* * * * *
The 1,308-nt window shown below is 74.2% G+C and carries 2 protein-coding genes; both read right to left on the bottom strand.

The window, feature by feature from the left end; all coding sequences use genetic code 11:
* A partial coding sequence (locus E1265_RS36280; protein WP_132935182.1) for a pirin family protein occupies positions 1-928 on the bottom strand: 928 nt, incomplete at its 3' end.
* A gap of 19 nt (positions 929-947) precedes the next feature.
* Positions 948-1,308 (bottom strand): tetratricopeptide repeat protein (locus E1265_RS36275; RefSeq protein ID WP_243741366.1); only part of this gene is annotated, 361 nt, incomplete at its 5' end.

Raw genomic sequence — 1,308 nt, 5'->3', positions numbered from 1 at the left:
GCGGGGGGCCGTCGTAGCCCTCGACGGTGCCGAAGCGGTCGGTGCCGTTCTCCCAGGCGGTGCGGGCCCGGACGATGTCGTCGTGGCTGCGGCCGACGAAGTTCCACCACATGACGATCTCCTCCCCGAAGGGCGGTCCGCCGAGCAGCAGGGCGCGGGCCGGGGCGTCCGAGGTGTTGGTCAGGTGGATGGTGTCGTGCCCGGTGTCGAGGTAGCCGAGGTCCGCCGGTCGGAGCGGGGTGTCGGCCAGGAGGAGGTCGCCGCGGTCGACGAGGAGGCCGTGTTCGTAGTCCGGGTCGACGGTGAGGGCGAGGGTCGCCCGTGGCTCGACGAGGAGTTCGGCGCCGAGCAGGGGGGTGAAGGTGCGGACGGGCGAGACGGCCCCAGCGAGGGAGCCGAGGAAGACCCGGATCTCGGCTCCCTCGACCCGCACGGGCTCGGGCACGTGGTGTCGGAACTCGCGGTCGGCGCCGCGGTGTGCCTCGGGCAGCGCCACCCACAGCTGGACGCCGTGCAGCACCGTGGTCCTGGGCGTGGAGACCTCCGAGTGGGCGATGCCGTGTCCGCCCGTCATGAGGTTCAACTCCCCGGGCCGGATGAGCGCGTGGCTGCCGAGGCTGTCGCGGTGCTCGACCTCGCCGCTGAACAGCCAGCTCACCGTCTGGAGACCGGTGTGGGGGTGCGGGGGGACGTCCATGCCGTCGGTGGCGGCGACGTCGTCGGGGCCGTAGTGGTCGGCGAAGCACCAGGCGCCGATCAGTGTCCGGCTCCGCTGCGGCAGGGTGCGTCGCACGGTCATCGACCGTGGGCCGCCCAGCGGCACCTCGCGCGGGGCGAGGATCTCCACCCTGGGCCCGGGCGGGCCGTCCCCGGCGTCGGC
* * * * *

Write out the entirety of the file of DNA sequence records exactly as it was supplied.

The 1,308-nt window shown below is 74.2% G+C and carries 2 protein-coding genes; both read right to left on the bottom strand.

The window, feature by feature from the left end; all coding sequences use genetic code 11:
* A partial coding sequence (locus E1265_RS36280; protein WP_132935182.1) for a pirin family protein occupies positions 1-928 on the bottom strand: 928 nt, incomplete at its 3' end.
* A gap of 19 nt (positions 929-947) precedes the next feature.
* Positions 948-1,308 (bottom strand): tetratricopeptide repeat protein (locus E1265_RS36275; RefSeq protein ID WP_243741366.1); only part of this gene is annotated, 361 nt, incomplete at its 5' end.

Raw genomic sequence — 1,308 nt, 5'->3', positions numbered from 1 at the left:
GCGGGGGGCCGTCGTAGCCCTCGACGGTGCCGAAGCGGTCGGTGCCGTTCTCCCAGGCGGTGCGGGCCCGGACGATGTCGTCGTGGCTGCGGCCGACGAAGTTCCACCACATGACGATCTCCTCCCCGAAGGGCGGTCCGCCGAGCAGCAGGGCGCGGGCCGGGGCGTCCGAGGTGTTGGTCAGGTGGATGGTGTCGTGCCCGGTGTCGAGGTAGCCGAGGTCCGCCGGTCGGAGCGGGGTGTCGGCCAGGAGGAGGTCGCCGCGGTCGACGAGGAGGCCGTGTTCGTAGTCCGGGTCGACGGTGAGGGCGAGGGTCGCCCGTGGCTCGACGAGGAGTTCGGCGCCGAGCAGGGGGGTGAAGGTGCGGACGGGCGAGACGGCCCCAGCGAGGGAGCCGAGGAAGACCCGGATCTCGGCTCCCTCGACCCGCACGGGCTCGGGCACGTGGTGTCGGAACTCGCGGTCGGCGCCGCGGTGTGCCTCGGGCAGCGCCACCCACAGCTGGACGCCGTGCAGCACCGTGGTCCTGGGCGTGGAGACCTCCGAGTGGGCGATGCCGTGTCCGCCCGTCATGAGGTTCAACTCCCCGGGCCGGATGAGCGCGTGGCTGCCGAGGCTGTCGCGGTGCTCGACCTCGCCGCTGAACAGCCAGCTCACCGTCTGGAGACCGGTGTGGGGGTGCGGGGGGACGTCCATGCCGTCGGTGGCGGCGACGTCGTCGGGGCCGTAGTGGTCGGCGAAGCACCAGGCGCCGATCAGTGTCCGGCTCCGCTGCGGCAGGGTGCGTCGCACGGTCATCGACCGTGGGCCGCCCAGCGGCACCTCGCGCGGGGCGAGGATCTCCACCCTGGGCCCGGGCGGGCCGTCCCCGGCGTCGGC